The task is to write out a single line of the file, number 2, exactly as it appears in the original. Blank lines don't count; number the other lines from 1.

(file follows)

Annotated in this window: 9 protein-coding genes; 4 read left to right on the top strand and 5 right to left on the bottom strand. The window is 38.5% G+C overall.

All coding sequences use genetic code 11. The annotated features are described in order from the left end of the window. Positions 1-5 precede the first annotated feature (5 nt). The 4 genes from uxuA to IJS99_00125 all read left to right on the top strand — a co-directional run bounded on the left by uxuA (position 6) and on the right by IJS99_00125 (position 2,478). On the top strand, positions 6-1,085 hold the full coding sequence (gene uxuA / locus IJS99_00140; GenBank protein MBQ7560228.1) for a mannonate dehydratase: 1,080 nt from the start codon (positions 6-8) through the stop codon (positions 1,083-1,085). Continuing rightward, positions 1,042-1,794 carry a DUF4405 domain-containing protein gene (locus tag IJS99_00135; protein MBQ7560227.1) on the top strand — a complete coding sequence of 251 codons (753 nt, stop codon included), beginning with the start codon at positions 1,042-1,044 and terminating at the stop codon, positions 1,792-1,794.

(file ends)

All coding sequences use genetic code 11. The annotated features are described in order from the left end of the window. Positions 1-5 precede the first annotated feature (5 nt). The 4 genes from uxuA to IJS99_00125 all read left to right on the top strand — a co-directional run bounded on the left by uxuA (position 6) and on the right by IJS99_00125 (position 2,478). On the top strand, positions 6-1,085 hold the full coding sequence (gene uxuA / locus IJS99_00140; GenBank protein MBQ7560228.1) for a mannonate dehydratase: 1,080 nt from the start codon (positions 6-8) through the stop codon (positions 1,083-1,085). Continuing rightward, positions 1,042-1,794 carry a DUF4405 domain-containing protein gene (locus tag IJS99_00135; protein MBQ7560227.1) on the top strand — a complete coding sequence of 251 codons (753 nt, stop codon included), beginning with the start codon at positions 1,042-1,044 and terminating at the stop codon, positions 1,792-1,794.